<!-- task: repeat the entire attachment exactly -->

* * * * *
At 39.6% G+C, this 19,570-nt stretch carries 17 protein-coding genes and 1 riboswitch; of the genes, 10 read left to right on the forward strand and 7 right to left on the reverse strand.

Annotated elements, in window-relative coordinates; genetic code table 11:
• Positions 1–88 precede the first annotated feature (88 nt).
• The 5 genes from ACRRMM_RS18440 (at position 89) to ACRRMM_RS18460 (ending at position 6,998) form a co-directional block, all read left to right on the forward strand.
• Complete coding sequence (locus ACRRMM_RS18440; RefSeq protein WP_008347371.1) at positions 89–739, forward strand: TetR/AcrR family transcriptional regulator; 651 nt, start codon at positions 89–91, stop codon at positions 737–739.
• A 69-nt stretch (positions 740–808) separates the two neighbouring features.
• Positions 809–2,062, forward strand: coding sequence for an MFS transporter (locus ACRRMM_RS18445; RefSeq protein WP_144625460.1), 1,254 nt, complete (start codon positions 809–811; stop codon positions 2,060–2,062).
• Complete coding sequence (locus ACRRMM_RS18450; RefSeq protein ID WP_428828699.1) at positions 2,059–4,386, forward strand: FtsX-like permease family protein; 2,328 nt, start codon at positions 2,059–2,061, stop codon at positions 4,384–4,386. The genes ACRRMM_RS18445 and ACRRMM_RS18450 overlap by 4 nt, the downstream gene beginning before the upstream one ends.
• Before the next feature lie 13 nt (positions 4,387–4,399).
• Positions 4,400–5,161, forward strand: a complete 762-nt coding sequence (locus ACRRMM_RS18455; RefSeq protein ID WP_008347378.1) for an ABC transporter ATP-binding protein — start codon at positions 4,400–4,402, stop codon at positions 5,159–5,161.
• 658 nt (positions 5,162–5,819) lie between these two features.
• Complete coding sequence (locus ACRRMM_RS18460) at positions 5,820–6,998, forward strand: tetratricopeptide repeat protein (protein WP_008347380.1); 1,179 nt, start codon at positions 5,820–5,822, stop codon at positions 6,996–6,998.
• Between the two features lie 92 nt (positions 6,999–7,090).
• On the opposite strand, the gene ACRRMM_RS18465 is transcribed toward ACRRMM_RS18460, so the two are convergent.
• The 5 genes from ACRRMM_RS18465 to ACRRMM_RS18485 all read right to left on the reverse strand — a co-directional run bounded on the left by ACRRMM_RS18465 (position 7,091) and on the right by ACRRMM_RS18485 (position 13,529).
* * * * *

At 39.6% G+C, this 19,570-nt stretch carries 17 protein-coding genes and 1 riboswitch; of the genes, 10 read left to right on the forward strand and 7 right to left on the reverse strand.

Annotated elements, in window-relative coordinates; genetic code table 11:
• Positions 1–88 precede the first annotated feature (88 nt).
• The 5 genes from ACRRMM_RS18440 (at position 89) to ACRRMM_RS18460 (ending at position 6,998) form a co-directional block, all read left to right on the forward strand.
• Complete coding sequence (locus ACRRMM_RS18440; RefSeq protein WP_008347371.1) at positions 89–739, forward strand: TetR/AcrR family transcriptional regulator; 651 nt, start codon at positions 89–91, stop codon at positions 737–739.
• A 69-nt stretch (positions 740–808) separates the two neighbouring features.
• Positions 809–2,062, forward strand: coding sequence for an MFS transporter (locus ACRRMM_RS18445; RefSeq protein WP_144625460.1), 1,254 nt, complete (start codon positions 809–811; stop codon positions 2,060–2,062).
• Complete coding sequence (locus ACRRMM_RS18450; RefSeq protein ID WP_428828699.1) at positions 2,059–4,386, forward strand: FtsX-like permease family protein; 2,328 nt, start codon at positions 2,059–2,061, stop codon at positions 4,384–4,386. The genes ACRRMM_RS18445 and ACRRMM_RS18450 overlap by 4 nt, the downstream gene beginning before the upstream one ends.
• Before the next feature lie 13 nt (positions 4,387–4,399).
• Positions 4,400–5,161, forward strand: a complete 762-nt coding sequence (locus ACRRMM_RS18455; RefSeq protein ID WP_008347378.1) for an ABC transporter ATP-binding protein — start codon at positions 4,400–4,402, stop codon at positions 5,159–5,161.
• 658 nt (positions 5,162–5,819) lie between these two features.
• Complete coding sequence (locus ACRRMM_RS18460) at positions 5,820–6,998, forward strand: tetratricopeptide repeat protein (protein WP_008347380.1); 1,179 nt, start codon at positions 5,820–5,822, stop codon at positions 6,996–6,998.
• Between the two features lie 92 nt (positions 6,999–7,090).
• On the opposite strand, the gene ACRRMM_RS18465 is transcribed toward ACRRMM_RS18460, so the two are convergent.
• The 5 genes from ACRRMM_RS18465 to ACRRMM_RS18485 all read right to left on the reverse strand — a co-directional run bounded on the left by ACRRMM_RS18465 (position 7,091) and on the right by ACRRMM_RS18485 (position 13,529).